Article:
SCHOOL Infrastructure NSW [SINSW] has focused on delivering existing projects, election commitments and other government announcements, which has "diverted attention from" identifying and delivering projects that would have better met student and classroom needs.
That's the verdict from the NSW Auditor General, which handed down the Delivering School Infrastructure audit and eight recommendations on Thursday.
The audit examined business cases for 12 projects.
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It found projects announced prior to developing a business case had less opportunity to consider a range of options to meet the service needs.
"Business cases for projects already announced by government (or announced for planning) go through the same process of determining the service need and impacts on surrounding schools," it said.
"However, for some announced projects, the range of options considered in the business case is influenced by the parameters of the announcement.
"This makes it more difficult to genuinely pursue alternate options that could better meet the identified service need. Projects identified by SINSW have a more rigorous process of considering options."
The Department of Education told the Newcastle Herald the final business case for the Newcastle Education Precinct - announced in June 2018 as including a new public school and an upgrade of Newcastle High - "is targeted for submission in mid-2021".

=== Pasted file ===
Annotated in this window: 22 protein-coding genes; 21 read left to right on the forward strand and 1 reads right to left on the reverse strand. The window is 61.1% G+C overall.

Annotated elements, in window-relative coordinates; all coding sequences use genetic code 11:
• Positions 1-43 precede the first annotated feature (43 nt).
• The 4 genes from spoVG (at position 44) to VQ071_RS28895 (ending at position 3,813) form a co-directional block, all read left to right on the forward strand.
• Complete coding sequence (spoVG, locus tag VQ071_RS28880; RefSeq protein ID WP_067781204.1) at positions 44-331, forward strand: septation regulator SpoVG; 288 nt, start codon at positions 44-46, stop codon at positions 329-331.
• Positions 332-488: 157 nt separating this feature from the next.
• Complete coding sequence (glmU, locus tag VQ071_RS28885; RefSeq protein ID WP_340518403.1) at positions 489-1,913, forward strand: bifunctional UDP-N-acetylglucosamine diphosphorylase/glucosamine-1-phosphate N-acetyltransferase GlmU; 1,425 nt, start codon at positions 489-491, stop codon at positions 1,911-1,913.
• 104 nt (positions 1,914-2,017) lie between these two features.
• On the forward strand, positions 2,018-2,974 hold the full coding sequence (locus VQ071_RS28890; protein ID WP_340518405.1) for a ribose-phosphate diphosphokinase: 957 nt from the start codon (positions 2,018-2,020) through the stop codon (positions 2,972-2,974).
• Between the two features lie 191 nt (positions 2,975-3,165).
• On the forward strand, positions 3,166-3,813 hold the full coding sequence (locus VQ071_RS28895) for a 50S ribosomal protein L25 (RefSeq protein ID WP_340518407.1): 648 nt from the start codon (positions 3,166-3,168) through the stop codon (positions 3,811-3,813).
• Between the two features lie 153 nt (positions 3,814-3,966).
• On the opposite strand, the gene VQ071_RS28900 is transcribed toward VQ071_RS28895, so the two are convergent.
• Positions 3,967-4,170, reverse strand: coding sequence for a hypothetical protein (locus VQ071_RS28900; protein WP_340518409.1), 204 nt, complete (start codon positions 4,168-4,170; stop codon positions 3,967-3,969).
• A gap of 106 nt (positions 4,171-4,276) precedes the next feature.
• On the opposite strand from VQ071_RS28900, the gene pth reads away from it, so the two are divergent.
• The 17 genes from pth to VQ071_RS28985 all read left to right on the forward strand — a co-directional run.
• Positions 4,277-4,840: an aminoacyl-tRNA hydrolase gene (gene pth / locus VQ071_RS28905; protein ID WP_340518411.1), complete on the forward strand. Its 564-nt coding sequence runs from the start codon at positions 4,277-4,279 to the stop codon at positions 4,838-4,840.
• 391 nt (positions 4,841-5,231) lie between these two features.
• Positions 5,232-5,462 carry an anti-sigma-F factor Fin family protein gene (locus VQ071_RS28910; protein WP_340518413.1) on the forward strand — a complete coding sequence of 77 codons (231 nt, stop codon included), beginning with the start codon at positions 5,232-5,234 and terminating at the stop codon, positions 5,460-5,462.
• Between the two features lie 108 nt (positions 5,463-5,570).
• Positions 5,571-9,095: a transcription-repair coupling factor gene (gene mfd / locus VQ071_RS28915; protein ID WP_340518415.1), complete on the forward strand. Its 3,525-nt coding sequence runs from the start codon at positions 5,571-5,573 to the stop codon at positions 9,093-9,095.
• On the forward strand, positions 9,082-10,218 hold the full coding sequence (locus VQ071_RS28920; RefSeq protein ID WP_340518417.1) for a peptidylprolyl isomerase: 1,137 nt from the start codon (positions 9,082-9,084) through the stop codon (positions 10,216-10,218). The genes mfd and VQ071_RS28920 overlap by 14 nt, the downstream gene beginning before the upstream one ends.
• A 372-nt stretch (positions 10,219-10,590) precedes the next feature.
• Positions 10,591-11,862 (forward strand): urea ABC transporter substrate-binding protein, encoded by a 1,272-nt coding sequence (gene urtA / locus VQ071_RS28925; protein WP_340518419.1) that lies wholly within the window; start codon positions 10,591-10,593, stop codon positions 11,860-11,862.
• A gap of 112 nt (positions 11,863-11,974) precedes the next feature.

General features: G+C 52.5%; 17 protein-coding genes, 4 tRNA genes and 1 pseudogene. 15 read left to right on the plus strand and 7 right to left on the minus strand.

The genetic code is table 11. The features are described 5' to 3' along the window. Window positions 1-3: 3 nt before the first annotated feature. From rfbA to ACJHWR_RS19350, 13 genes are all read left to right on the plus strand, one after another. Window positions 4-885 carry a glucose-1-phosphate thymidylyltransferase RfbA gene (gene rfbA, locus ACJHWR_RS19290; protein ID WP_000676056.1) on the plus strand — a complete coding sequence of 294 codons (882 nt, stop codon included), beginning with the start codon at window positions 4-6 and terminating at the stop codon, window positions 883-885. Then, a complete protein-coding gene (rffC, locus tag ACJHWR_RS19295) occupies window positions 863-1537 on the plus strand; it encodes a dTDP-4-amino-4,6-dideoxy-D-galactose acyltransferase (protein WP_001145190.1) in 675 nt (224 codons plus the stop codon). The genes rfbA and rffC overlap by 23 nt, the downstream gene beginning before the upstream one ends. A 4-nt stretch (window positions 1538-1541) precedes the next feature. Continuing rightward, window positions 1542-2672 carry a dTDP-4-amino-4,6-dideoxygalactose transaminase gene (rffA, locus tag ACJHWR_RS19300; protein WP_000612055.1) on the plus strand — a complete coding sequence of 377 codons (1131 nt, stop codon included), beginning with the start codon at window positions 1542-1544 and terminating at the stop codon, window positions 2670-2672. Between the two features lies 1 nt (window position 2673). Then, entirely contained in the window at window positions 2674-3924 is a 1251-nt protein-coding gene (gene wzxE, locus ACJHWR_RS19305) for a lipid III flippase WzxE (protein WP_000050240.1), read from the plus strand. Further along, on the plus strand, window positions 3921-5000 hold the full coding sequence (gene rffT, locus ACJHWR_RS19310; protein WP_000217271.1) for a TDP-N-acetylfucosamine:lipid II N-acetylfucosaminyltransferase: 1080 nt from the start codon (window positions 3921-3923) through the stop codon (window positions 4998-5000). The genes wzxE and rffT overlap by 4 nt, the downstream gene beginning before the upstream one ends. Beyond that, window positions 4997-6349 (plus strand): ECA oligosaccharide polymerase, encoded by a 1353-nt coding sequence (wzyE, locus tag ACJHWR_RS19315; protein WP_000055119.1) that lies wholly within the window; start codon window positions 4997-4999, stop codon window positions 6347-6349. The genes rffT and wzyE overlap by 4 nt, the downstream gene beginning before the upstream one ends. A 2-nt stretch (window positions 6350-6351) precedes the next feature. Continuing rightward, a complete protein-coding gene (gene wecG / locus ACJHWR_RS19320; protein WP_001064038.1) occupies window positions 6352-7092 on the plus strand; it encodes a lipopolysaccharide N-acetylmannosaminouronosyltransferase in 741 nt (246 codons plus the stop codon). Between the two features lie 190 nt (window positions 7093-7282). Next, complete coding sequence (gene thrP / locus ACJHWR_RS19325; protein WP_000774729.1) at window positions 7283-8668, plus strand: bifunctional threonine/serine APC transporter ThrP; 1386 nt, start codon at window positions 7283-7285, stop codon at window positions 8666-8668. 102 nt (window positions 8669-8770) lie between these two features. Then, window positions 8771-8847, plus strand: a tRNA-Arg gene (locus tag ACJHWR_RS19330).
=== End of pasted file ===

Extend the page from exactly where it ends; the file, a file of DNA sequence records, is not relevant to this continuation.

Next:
A department briefing from last November said there was "limited justification, based on demand, for a new primary school", but because the announcement was about a precinct "a number of options have been identified to address this requirement".
The preferred option was an integrated senior school for specific purpose.
Newcastle MP Tim Crakanthorp said the government had "gone on an 'announce first, work out details later' blitz".
"When that happens, as shown in this report, everyone loses - costs blowout, the department has to scramble to fit the announcement, and families don't get the schools and facilities for their kids that they were promised," he said.
"This is exactly what has happened in Newcastle with our new primary school announced before the numbers had been run, and through the documents we fought to have released, we now know that the department has had to make the city's needs fit the announcement, when it should be an announcement that fits our needs.
"A lot of this could be fixed if the Government focused more on the community and less on themselves and political spin.
"The lack of priorities within School Infrastructure's bid for their ongoing funding requirements is concerning.
"Current facilities are ageing, school populations are growing and in many places what we have is not fit for purpose - how does the department plan to spend the money without determining where they need to spend the money?"
SINSW was established in 2017 as a division of the department. with responsibility for planning, procurement, construction and maintenance of facilities.
The audit was intended to assess the effectiveness of planning and delivery of new, upgraded and redeveloped schools.
It examined whether the department had effective procedures for planning and prioritising capital works; develops robust business cases that reliably inform decision-making; and has effective governance and management systems.
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